For, thirdly, like later Magi such as St Francis and Don Gibson, I would suggest bringing seeds to plant, representing my third ‘h’ word: hope. Now I don't want to dismiss myrrh in this. Part of its significance as an epiphanal gift is pointing us to the importance of Christ’s death and new life in the spices which the women brought at the resurrection. Yet perhaps seeds are a more helpful contemporary expression of this and the hope it symbolises: a hope beyond ordinary hope, through a God beyond past expectations of God. Our world is struggling for such a hope, isn’t it? Without humility and honesty and fresh embodied signs of such hope it cannot hear however. Like myrrh today, our churches are often weird symbols of revelation which need much uncoding. Yet if we sow – and still more, become - greater seeds of life and love, what an epiphany that could be for others? Our world seeks fullness of life and many new year’s resolutions will be made about that. Fullness of life however comes, as Jesus taught, and Don Gibson reminded me in his funeral this week, when we embrace what St Francis called ‘sister death’. For, as Jesus said, a seed has to die for new life. What then might be the seeds we have which are sometimes hidden or disregarded? Can we find and plant our seeds of life and love for one another and others? – thereby becoming channels of peace which can blossom in God’s good soil and in our broken vessels. So I have brought sunflowers seeds today, for I loved it that mourners laid laying sunflowers on Don’s coffin this week: as harbingers of a new creation, fill of humility, honesty and hope.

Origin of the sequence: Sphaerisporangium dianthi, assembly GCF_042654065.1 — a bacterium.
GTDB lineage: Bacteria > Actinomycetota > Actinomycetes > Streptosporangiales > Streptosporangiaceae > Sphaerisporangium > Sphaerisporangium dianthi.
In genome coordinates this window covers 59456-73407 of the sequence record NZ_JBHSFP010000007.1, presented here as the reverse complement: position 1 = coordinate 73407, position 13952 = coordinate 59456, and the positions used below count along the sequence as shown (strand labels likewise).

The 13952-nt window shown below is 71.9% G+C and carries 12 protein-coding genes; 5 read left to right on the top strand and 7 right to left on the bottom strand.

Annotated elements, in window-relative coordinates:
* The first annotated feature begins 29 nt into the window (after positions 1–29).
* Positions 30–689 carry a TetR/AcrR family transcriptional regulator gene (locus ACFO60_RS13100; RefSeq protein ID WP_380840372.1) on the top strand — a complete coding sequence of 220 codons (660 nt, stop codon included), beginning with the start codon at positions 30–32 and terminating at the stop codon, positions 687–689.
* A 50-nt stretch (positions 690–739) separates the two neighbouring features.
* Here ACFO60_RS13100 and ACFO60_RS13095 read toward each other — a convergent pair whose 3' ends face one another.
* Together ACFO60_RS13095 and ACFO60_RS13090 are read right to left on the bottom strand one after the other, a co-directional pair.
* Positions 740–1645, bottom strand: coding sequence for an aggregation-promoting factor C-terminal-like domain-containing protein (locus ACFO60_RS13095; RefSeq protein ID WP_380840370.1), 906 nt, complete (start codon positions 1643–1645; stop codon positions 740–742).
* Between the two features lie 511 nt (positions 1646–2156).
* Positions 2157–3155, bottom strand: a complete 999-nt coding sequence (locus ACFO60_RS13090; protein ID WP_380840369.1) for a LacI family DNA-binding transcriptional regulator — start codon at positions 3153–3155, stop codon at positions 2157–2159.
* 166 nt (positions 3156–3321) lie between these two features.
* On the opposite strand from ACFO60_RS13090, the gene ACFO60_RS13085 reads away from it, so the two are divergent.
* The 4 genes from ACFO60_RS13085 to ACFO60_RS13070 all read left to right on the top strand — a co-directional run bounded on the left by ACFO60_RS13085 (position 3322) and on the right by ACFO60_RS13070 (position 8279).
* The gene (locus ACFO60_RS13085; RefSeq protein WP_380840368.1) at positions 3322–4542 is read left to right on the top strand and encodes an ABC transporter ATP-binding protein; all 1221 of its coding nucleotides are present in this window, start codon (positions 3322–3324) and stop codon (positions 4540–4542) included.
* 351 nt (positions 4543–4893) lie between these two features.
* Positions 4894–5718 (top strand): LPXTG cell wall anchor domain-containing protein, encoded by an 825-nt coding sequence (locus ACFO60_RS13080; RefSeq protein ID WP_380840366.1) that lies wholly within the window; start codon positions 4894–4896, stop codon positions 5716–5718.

Will we too be Magi, like Don and St Francis? What will we bring? How will we respond and reveal the surprising, liberating, love of God, the gardener of new creation? In Jesus’ name, Amen.
by Jo Inkpin, for the Feast of the Epiphany, Sunday 30 December 2017